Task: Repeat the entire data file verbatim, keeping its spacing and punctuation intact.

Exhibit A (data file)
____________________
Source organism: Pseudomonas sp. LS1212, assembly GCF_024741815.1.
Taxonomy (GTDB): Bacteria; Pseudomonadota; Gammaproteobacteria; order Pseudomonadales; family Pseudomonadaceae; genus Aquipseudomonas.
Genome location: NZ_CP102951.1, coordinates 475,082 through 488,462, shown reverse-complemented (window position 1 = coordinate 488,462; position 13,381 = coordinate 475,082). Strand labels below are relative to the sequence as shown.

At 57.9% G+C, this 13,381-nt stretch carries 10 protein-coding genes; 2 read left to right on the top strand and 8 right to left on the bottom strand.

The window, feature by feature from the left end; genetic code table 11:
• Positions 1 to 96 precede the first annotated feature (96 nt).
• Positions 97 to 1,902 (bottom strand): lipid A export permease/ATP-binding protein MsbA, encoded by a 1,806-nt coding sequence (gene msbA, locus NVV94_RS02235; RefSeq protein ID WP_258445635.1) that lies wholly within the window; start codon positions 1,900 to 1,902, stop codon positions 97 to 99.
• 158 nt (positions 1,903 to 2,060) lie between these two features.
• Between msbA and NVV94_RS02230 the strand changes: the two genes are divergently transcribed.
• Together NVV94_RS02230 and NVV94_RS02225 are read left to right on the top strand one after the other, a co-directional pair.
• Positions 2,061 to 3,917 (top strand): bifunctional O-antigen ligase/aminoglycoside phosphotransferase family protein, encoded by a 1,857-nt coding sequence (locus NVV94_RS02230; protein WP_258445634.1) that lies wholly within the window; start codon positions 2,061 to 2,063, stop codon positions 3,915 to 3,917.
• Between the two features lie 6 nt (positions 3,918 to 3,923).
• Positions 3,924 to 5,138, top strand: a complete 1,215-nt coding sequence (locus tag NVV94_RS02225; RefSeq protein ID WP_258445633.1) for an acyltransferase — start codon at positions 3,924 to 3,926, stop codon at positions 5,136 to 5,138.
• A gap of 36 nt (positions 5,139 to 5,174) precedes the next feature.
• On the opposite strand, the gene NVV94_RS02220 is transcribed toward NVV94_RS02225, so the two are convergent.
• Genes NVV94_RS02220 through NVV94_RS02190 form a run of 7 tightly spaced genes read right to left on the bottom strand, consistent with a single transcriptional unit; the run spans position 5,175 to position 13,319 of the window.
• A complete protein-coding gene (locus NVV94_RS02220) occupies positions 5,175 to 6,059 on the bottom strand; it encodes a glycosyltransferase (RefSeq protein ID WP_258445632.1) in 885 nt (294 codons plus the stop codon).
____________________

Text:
Source organism: Pseudomonas sp. LS1212, assembly GCF_024741815.1.
Taxonomy (GTDB): Bacteria; Pseudomonadota; Gammaproteobacteria; order Pseudomonadales; family Pseudomonadaceae; genus Aquipseudomonas.
Genome location: NZ_CP102951.1, coordinates 475,082 through 488,462, shown reverse-complemented (window position 1 = coordinate 488,462; position 13,381 = coordinate 475,082). Strand labels below are relative to the sequence as shown.

At 57.9% G+C, this 13,381-nt stretch carries 10 protein-coding genes; 2 read left to right on the top strand and 8 right to left on the bottom strand.

The window, feature by feature from the left end; genetic code table 11:
• Positions 1 to 96 precede the first annotated feature (96 nt).
• Positions 97 to 1,902 (bottom strand): lipid A export permease/ATP-binding protein MsbA, encoded by a 1,806-nt coding sequence (gene msbA, locus NVV94_RS02235; RefSeq protein ID WP_258445635.1) that lies wholly within the window; start codon positions 1,900 to 1,902, stop codon positions 97 to 99.
• 158 nt (positions 1,903 to 2,060) lie between these two features.
• Between msbA and NVV94_RS02230 the strand changes: the two genes are divergently transcribed.
• Together NVV94_RS02230 and NVV94_RS02225 are read left to right on the top strand one after the other, a co-directional pair.
• Positions 2,061 to 3,917 (top strand): bifunctional O-antigen ligase/aminoglycoside phosphotransferase family protein, encoded by a 1,857-nt coding sequence (locus NVV94_RS02230; protein WP_258445634.1) that lies wholly within the window; start codon positions 2,061 to 2,063, stop codon positions 3,915 to 3,917.
• Between the two features lie 6 nt (positions 3,918 to 3,923).
• Positions 3,924 to 5,138, top strand: a complete 1,215-nt coding sequence (locus tag NVV94_RS02225; RefSeq protein ID WP_258445633.1) for an acyltransferase — start codon at positions 3,924 to 3,926, stop codon at positions 5,136 to 5,138.
• A gap of 36 nt (positions 5,139 to 5,174) precedes the next feature.
• On the opposite strand, the gene NVV94_RS02220 is transcribed toward NVV94_RS02225, so the two are convergent.
• Genes NVV94_RS02220 through NVV94_RS02190 form a run of 7 tightly spaced genes read right to left on the bottom strand, consistent with a single transcriptional unit; the run spans position 5,175 to position 13,319 of the window.
• A complete protein-coding gene (locus NVV94_RS02220) occupies positions 5,175 to 6,059 on the bottom strand; it encodes a glycosyltransferase (RefSeq protein ID WP_258445632.1) in 885 nt (294 codons plus the stop codon).